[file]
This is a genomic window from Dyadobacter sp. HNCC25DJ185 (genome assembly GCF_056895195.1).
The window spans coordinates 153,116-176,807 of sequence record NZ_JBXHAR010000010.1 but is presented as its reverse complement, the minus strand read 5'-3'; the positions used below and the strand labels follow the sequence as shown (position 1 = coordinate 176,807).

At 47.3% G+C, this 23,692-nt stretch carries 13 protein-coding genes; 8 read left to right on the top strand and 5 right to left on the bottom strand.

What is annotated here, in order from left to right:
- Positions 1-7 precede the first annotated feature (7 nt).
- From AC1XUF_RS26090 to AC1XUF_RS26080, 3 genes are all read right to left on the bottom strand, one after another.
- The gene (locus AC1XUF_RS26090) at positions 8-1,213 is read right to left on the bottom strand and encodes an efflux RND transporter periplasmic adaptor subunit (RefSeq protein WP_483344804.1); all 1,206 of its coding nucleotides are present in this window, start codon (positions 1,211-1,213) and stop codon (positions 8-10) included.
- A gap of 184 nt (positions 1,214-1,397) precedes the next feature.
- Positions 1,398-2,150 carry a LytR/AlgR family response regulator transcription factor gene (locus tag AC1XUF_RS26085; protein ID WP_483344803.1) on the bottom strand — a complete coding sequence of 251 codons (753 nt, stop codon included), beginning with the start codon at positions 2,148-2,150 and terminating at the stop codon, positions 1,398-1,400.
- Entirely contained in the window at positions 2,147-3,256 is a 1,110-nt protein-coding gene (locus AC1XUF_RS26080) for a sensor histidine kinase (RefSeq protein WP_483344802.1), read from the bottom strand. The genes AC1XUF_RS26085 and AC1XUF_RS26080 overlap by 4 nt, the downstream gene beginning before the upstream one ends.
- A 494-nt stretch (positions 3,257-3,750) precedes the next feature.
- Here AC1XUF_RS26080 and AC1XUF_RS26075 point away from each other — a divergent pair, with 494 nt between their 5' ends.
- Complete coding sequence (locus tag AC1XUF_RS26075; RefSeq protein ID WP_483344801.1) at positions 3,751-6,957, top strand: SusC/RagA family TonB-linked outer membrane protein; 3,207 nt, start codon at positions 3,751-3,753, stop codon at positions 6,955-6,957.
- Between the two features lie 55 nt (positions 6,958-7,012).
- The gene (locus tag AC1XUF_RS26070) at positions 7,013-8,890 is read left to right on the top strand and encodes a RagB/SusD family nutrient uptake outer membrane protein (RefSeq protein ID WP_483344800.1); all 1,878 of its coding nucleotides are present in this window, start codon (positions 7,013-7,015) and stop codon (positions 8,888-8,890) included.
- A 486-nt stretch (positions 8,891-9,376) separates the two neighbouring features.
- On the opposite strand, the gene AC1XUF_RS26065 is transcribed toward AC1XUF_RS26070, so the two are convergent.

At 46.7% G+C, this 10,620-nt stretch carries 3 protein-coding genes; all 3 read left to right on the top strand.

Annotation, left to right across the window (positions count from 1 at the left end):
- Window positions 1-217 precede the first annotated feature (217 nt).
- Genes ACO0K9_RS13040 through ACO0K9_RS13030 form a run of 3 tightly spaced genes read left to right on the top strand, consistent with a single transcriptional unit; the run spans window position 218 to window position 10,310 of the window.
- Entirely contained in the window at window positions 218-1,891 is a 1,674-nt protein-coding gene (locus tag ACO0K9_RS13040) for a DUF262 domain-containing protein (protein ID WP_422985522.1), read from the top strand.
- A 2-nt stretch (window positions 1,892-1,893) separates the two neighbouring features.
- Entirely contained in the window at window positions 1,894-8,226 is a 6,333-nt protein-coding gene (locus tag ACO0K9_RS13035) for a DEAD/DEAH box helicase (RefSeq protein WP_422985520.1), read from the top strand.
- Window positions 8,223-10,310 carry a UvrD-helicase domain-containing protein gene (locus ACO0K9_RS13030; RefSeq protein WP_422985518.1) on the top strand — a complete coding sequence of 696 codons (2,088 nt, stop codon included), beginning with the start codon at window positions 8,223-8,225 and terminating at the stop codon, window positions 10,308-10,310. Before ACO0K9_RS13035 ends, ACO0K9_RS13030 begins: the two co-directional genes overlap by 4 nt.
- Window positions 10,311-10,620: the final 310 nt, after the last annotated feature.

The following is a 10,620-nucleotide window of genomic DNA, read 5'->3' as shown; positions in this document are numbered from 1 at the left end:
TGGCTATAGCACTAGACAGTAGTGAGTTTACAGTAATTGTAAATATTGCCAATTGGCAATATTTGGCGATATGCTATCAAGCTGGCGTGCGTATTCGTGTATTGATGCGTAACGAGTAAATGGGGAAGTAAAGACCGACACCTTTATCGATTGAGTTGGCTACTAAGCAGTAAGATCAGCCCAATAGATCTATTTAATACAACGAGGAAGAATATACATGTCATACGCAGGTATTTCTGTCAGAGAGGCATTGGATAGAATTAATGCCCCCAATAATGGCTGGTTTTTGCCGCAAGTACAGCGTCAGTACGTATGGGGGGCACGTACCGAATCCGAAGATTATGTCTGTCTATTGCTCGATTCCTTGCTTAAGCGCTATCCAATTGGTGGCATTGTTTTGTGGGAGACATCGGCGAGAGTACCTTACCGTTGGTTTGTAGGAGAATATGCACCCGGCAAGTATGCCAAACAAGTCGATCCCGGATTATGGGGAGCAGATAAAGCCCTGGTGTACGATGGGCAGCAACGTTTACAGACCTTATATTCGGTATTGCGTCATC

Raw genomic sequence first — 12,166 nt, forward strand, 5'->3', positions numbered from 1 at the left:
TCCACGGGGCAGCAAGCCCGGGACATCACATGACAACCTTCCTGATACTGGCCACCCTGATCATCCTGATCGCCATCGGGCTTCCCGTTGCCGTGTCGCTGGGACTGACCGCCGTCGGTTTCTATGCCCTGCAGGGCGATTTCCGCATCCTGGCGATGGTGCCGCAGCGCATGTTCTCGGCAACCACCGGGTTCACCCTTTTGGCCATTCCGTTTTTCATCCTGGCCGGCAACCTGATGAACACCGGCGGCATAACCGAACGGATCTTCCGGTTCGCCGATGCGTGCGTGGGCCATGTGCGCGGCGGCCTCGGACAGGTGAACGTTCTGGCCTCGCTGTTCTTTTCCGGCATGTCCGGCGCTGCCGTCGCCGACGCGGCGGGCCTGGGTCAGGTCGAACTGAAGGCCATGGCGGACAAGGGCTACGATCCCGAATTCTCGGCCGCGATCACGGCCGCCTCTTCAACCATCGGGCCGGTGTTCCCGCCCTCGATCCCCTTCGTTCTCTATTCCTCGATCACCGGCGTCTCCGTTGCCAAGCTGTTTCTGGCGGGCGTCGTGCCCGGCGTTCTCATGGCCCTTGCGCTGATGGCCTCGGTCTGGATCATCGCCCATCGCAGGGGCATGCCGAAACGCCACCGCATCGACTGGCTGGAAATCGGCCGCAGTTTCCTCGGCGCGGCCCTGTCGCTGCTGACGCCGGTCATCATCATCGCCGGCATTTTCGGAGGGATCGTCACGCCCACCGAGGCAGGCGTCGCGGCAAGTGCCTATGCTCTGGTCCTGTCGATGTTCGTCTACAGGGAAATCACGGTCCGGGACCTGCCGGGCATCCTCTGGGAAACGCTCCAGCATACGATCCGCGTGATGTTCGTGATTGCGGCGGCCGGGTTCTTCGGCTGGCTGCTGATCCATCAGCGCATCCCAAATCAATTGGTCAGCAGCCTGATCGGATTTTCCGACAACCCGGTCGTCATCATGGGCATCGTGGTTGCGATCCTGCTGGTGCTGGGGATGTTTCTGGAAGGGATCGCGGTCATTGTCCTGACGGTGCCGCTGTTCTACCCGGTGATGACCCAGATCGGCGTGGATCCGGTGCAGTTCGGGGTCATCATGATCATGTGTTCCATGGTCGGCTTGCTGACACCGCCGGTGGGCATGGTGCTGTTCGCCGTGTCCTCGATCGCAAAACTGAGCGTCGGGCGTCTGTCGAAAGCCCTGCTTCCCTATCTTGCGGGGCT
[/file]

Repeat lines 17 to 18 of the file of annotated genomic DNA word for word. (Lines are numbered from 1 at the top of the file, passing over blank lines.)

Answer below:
- On the opposite strand, the gene AC1XUF_RS26065 is transcribed toward AC1XUF_RS26070, so the two are convergent.

At 46.7% G+C, this 10,620-nt stretch carries 3 protein-coding genes; all 3 read left to right on the top strand.